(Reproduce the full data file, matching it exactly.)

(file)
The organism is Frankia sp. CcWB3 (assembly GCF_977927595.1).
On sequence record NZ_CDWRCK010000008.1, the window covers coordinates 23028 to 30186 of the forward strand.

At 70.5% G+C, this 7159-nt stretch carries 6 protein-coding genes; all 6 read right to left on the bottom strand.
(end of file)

The organism is Frankia sp. CcWB3 (assembly GCF_977927595.1).
On sequence record NZ_CDWRCK010000008.1, the window covers coordinates 23028 to 30186 of the forward strand.

At 70.5% G+C, this 7159-nt stretch carries 6 protein-coding genes; all 6 read right to left on the bottom strand.